Vusumuzi Dube, Senior Reporter
OVER a year after Government declared the start of rehabilitation works to turn Bulawayo’s Ekusileni and Thorngrove hospitals into Covid-19 isolation centres, the two institutions have failed to officially reopen.
At the 200-bed Ekusileni Hospital which was scheduled to open in March, the Government has now indicated that the hospital will only be able to open as a 15-bed facility and gradually increase as rehabilitation works continue.
Ekusileni Hospital acting chief executive officer Dr Absalom Dube in an interview said Government was working on a few touch ups to pave way for the reopening of the facility. He however, could not provide a date for the opening of the hospital.
“Yes, we had initially wanted to open the full capacity of 200 beds but have since gone down to 15 general beds capacity. This is not to downgrade the capacity of the hospital but if we are to start operating, we have to start small and increase capacity on a sliding scale. We are working with treasury to ensure that the pending works are complete but most of it is now just above 80 percent complete,” said Dr Dube.
A visit to the hospital revealed that already nurses have been recruited although they spend the whole day milling around the hospital. The Government last year seconded nurses to the hospital to help spearhead the prospects of reopening.
President Mnangagwa was in Bulawayo on 14 May where he opened the first free orthopaedic hospital, Cure Children’s Hospital and a Covid-19 designated treatment and isolation centre at the United Bulawayo Hospitals (UBH) in the city.
In March, Dr Dube said plans were underway to see the eventual reopening of the hospital by end of that month. Dr Dube was quoted as saying the main challenge was getting the necessary funding to turn the hospital into a Covid-19 centre but noted that most of the pending works were over 80 percent complete.
At Ekusileni, the Government tasked non-state players- under the banner of IAM4BYO-Fighting Covid-19 initiative- with the role of leading the gathering of resources to open the institution. At Thorngrove Hospital, the Bulawayo City Council has constantly revealed that all was in place for the isolation wing to start operating but has also not been forthcoming when exactly the facility will officially open to actively take in Covid-19 cases.
BCC corporate communications manager, Mrs Nesisa Mpofu said renovations at Thorngrove Hospital began on 22 April last year, with an initial requirement of $75 million for all the rehabilitation works.
“While Thorngrove Hospital is a dedicated infectious disease hospital, its isolation ward was not in an ideal state as per the World Health Organisation (WHO) standards to deal with Covid-19 patients. There was thus need to refurbish the ward to ensure specialised care, partition the ward, and extend the ward to create the disinfection rooms, change rooms among other activities as part of infection control.”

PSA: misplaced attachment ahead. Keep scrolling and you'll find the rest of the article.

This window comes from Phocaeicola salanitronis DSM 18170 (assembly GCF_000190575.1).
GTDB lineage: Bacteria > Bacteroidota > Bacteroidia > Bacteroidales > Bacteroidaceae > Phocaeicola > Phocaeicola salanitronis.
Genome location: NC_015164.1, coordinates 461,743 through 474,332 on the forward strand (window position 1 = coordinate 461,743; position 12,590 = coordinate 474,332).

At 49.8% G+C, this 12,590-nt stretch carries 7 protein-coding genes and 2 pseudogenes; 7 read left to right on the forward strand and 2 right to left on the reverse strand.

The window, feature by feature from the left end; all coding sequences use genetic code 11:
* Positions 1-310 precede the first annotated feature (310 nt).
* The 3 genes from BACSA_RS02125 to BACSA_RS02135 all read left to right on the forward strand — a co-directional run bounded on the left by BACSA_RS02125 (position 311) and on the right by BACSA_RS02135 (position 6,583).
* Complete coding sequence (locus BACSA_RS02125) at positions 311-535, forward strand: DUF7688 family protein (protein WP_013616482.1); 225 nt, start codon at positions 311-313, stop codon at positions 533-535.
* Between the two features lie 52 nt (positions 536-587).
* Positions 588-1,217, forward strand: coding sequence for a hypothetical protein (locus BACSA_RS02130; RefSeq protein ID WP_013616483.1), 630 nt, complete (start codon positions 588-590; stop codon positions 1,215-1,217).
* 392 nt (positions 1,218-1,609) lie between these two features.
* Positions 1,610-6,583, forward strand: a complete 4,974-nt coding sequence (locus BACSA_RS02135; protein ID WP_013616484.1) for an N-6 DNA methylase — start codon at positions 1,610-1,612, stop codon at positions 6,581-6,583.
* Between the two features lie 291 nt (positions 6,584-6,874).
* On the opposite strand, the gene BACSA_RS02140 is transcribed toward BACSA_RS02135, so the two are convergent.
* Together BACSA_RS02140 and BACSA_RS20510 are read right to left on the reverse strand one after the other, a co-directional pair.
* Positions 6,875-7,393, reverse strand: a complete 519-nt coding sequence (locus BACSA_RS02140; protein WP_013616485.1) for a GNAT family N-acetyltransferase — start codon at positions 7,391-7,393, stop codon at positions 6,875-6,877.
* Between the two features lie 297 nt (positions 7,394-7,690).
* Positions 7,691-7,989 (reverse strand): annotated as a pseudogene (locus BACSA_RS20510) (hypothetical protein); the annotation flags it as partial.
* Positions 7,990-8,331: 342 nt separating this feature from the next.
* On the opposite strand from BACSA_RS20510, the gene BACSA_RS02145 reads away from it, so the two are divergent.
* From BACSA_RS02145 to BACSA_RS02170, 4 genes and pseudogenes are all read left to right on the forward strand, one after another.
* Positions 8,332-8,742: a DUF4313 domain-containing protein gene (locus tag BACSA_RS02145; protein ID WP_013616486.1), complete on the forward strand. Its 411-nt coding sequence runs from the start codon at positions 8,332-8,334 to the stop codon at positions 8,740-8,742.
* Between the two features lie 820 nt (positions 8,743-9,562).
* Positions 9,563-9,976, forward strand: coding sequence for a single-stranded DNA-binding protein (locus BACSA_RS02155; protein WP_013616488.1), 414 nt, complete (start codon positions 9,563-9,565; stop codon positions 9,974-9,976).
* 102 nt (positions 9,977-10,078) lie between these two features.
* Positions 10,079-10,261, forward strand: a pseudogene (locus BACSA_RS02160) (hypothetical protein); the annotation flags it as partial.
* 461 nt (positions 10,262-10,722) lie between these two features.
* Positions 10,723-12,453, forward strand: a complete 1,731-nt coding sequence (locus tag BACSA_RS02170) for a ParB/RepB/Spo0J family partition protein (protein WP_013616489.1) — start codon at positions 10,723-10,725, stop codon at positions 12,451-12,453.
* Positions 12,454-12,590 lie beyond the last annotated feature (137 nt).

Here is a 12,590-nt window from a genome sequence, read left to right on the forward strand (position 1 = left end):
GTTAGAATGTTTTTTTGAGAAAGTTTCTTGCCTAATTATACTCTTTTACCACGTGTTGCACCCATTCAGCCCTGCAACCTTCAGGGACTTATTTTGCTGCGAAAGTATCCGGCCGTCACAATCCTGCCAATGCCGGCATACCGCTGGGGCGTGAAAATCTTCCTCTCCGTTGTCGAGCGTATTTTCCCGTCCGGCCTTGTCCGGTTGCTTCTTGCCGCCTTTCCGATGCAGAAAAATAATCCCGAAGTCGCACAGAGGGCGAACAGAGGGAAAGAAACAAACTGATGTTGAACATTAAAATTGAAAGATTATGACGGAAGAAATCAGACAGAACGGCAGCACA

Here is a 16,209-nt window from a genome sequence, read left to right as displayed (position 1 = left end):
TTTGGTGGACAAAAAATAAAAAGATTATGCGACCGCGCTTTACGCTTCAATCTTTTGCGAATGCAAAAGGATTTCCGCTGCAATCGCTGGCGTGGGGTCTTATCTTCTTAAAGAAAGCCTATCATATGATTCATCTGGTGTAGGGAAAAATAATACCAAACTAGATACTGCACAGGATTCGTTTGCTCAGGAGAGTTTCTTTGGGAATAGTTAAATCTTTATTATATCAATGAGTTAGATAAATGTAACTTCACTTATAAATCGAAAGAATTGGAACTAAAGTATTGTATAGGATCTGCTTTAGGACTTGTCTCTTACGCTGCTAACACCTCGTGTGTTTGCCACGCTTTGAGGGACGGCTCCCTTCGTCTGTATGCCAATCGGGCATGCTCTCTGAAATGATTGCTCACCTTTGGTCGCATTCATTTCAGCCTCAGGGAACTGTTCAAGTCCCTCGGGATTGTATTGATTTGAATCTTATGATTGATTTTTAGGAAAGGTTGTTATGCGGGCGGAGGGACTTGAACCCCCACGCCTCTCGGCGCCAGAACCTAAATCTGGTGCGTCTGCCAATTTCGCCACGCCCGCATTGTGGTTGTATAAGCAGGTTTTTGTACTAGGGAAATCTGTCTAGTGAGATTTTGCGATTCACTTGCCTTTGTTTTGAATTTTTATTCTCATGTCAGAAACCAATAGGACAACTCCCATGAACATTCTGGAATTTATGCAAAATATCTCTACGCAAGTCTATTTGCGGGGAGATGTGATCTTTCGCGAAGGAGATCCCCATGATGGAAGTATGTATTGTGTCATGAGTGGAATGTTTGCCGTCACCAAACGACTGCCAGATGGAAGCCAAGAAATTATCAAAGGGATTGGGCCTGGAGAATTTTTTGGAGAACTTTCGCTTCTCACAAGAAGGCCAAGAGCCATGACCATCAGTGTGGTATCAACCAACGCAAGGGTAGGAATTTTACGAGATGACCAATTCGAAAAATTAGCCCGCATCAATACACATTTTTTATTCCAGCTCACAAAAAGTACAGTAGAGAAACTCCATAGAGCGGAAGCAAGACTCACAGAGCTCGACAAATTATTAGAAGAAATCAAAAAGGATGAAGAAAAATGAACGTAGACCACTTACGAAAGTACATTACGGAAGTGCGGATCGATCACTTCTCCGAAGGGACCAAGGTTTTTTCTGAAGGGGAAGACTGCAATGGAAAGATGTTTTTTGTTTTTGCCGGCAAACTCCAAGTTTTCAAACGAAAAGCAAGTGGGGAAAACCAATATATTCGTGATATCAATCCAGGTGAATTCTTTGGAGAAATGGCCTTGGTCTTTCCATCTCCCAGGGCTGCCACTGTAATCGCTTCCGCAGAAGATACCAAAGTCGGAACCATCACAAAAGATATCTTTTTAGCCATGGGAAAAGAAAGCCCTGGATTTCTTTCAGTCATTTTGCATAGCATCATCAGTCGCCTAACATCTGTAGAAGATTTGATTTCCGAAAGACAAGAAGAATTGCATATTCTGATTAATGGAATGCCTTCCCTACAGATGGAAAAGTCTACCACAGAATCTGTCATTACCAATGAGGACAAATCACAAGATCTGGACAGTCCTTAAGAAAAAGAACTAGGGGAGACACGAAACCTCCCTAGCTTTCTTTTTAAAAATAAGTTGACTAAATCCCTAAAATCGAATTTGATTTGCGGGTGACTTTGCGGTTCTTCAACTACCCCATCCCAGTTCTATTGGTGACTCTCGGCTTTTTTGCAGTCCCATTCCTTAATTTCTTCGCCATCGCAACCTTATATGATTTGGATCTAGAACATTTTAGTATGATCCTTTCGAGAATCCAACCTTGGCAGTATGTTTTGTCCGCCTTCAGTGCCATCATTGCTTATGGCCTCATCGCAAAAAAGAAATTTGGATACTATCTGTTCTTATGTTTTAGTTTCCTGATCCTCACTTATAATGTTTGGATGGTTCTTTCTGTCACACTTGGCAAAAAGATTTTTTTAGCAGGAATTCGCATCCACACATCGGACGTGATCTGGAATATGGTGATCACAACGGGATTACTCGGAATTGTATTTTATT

She added: “The most important aspects of the renovations were the installation of piped oxygen and ventilators.
The isolation ward is now a state-of-the-art ward for Covid-19 patients, with at least 28 piped oxygen points. We have a changed isolation ward which also has a labour ward, donning and doffing areas for staff to ensure that the members of staff are protected as they work on saving the lives of patients.”
Mrs Mpofu said that some of the rehabilitation works that have taken place include the completion of ambulance wash bay, construction of disinfection septic tank, construction of wheel and foot bath at the main entrance gate, extension of the drug store, all internal service roads within the facility have been resurfaced with tar, a new entrance and gate created, a walkway leading to staff rest rooms, installation of ventilators and gas installation for the isolation ward.
A Sunday News crew visited the hospital last Thursday where they found a few construction workers putting touch ups at the isolation wing.
“Everything is in place, we have started taking in a few mild cases,” said a nurse at the facility who declined to be named for professional reasons. “We are just awaiting a green light from the Ministry of Health and Child Care to start operating at full capacity.”
Bulawayo Progressive Residents Association coordinator, Mr Emmanuel Ndlovu revealed that they were observing the projects with keen interest.
“Those two hospitals are integral to the city’s health delivery sector especially when focusing on the fight against the Covid-19 pandemic,” said Mr Ndlovu.
Ekusileni hospital, a brainchild of late Vice-President Dr Joshua Nkomo, has experienced a number of false starts and numerous efforts to re-open the institution whose building is owned by the National Social Security Company (Nssa have failed. The hospital was opened in 2001 and closed in 2004 because it had outdated equipment. Last year in April, there was hope that the institution would be re-opened after the Government identified the centre as one of the institutions that was earmarked to house cases of the Covid-19 in the city.
-This article was published with support from the Voluntary Media Council of Zimbabwe’s Covid-19 Investigative Journalism Fund.